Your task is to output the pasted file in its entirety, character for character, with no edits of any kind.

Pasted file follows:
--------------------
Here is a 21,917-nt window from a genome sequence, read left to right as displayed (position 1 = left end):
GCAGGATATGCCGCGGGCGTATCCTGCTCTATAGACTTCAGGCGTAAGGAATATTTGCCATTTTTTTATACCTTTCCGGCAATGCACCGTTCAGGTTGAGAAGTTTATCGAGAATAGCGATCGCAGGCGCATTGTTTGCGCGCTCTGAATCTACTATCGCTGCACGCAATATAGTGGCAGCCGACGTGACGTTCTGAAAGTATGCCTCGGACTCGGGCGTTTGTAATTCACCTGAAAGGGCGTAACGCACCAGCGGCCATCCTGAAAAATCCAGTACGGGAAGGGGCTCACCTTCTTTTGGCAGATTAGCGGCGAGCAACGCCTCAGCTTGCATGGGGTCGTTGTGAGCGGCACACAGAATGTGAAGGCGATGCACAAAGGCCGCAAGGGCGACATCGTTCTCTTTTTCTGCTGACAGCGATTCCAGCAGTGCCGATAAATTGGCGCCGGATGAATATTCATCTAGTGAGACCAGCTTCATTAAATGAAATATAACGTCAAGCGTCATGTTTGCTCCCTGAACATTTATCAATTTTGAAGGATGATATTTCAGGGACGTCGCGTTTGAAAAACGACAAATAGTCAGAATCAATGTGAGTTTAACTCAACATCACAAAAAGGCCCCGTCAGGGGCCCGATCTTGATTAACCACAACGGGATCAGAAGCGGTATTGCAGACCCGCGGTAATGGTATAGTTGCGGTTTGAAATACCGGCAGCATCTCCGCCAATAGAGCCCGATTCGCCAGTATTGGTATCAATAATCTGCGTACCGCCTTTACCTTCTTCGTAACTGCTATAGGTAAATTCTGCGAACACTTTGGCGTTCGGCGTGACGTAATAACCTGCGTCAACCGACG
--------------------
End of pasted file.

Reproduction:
Here is a 21,917-nt window from a genome sequence, read left to right as displayed (position 1 = left end):
GCAGGATATGCCGCGGGCGTATCCTGCTCTATAGACTTCAGGCGTAAGGAATATTTGCCATTTTTTTATACCTTTCCGGCAATGCACCGTTCAGGTTGAGAAGTTTATCGAGAATAGCGATCGCAGGCGCATTGTTTGCGCGCTCTGAATCTACTATCGCTGCACGCAATATAGTGGCAGCCGACGTGACGTTCTGAAAGTATGCCTCGGACTCGGGCGTTTGTAATTCACCTGAAAGGGCGTAACGCACCAGCGGCCATCCTGAAAAATCCAGTACGGGAAGGGGCTCACCTTCTTTTGGCAGATTAGCGGCGAGCAACGCCTCAGCTTGCATGGGGTCGTTGTGAGCGGCACACAGAATGTGAAGGCGATGCACAAAGGCCGCAAGGGCGACATCGTTCTCTTTTTCTGCTGACAGCGATTCCAGCAGTGCCGATAAATTGGCGCCGGATGAATATTCATCTAGTGAGACCAGCTTCATTAAATGAAATATAACGTCAAGCGTCATGTTTGCTCCCTGAACATTTATCAATTTTGAAGGATGATATTTCAGGGACGTCGCGTTTGAAAAACGACAAATAGTCAGAATCAATGTGAGTTTAACTCAACATCACAAAAAGGCCCCGTCAGGGGCCCGATCTTGATTAACCACAACGGGATCAGAAGCGGTATTGCAGACCCGCGGTAATGGTATAGTTGCGGTTTGAAATACCGGCAGCATCTCCGCCAATAGAGCCCGATTCGCCAGTATTGGTATCAATAATCTGCGTACCGCCTTTACCTTCTTCGTAACTGCTATAGGTAAATTCTGCGAACACTTTGGCGTTCGGCGTGACGTAATAACCTGCGTCAACCGACG